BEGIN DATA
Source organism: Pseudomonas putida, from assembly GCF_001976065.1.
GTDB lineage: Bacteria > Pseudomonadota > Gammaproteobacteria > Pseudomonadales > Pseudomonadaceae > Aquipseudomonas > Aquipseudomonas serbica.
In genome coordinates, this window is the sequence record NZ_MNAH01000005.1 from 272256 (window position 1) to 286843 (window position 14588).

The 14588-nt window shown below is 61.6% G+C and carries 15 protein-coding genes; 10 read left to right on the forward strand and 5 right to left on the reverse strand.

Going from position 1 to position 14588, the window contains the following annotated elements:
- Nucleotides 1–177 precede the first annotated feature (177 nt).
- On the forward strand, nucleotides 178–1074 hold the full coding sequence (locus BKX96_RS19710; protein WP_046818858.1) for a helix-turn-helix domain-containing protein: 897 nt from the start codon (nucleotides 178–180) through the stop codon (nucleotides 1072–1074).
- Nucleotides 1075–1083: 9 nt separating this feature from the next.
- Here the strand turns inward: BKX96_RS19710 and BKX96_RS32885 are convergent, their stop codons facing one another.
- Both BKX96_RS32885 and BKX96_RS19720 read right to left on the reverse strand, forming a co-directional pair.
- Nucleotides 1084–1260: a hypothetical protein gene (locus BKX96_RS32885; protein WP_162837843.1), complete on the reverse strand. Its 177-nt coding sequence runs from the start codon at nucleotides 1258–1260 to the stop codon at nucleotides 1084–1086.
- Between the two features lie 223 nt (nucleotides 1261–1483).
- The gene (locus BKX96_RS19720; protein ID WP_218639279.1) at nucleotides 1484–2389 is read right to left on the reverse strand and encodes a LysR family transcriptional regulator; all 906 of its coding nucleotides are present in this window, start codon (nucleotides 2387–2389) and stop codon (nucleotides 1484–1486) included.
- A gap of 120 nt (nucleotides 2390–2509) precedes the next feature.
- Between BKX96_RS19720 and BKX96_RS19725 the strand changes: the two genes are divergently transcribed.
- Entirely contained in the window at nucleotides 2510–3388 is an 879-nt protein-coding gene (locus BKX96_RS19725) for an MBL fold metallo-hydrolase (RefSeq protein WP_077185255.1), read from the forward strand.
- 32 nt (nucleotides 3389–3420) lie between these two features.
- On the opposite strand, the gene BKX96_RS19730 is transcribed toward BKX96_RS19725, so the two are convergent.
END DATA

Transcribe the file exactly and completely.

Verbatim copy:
Source organism: Pseudomonas putida, from assembly GCF_001976065.1.
GTDB lineage: Bacteria > Pseudomonadota > Gammaproteobacteria > Pseudomonadales > Pseudomonadaceae > Aquipseudomonas > Aquipseudomonas serbica.
In genome coordinates, this window is the sequence record NZ_MNAH01000005.1 from 272256 (window position 1) to 286843 (window position 14588).

The 14588-nt window shown below is 61.6% G+C and carries 15 protein-coding genes; 10 read left to right on the forward strand and 5 right to left on the reverse strand.

Going from position 1 to position 14588, the window contains the following annotated elements:
- Nucleotides 1–177 precede the first annotated feature (177 nt).
- On the forward strand, nucleotides 178–1074 hold the full coding sequence (locus BKX96_RS19710; protein WP_046818858.1) for a helix-turn-helix domain-containing protein: 897 nt from the start codon (nucleotides 178–180) through the stop codon (nucleotides 1072–1074).
- Nucleotides 1075–1083: 9 nt separating this feature from the next.
- Here the strand turns inward: BKX96_RS19710 and BKX96_RS32885 are convergent, their stop codons facing one another.
- Both BKX96_RS32885 and BKX96_RS19720 read right to left on the reverse strand, forming a co-directional pair.
- Nucleotides 1084–1260: a hypothetical protein gene (locus BKX96_RS32885; protein WP_162837843.1), complete on the reverse strand. Its 177-nt coding sequence runs from the start codon at nucleotides 1258–1260 to the stop codon at nucleotides 1084–1086.
- Between the two features lie 223 nt (nucleotides 1261–1483).
- The gene (locus BKX96_RS19720; protein ID WP_218639279.1) at nucleotides 1484–2389 is read right to left on the reverse strand and encodes a LysR family transcriptional regulator; all 906 of its coding nucleotides are present in this window, start codon (nucleotides 2387–2389) and stop codon (nucleotides 1484–1486) included.
- A gap of 120 nt (nucleotides 2390–2509) precedes the next feature.
- Between BKX96_RS19720 and BKX96_RS19725 the strand changes: the two genes are divergently transcribed.
- Entirely contained in the window at nucleotides 2510–3388 is an 879-nt protein-coding gene (locus BKX96_RS19725) for an MBL fold metallo-hydrolase (RefSeq protein WP_077185255.1), read from the forward strand.
- 32 nt (nucleotides 3389–3420) lie between these two features.
- On the opposite strand, the gene BKX96_RS19730 is transcribed toward BKX96_RS19725, so the two are convergent.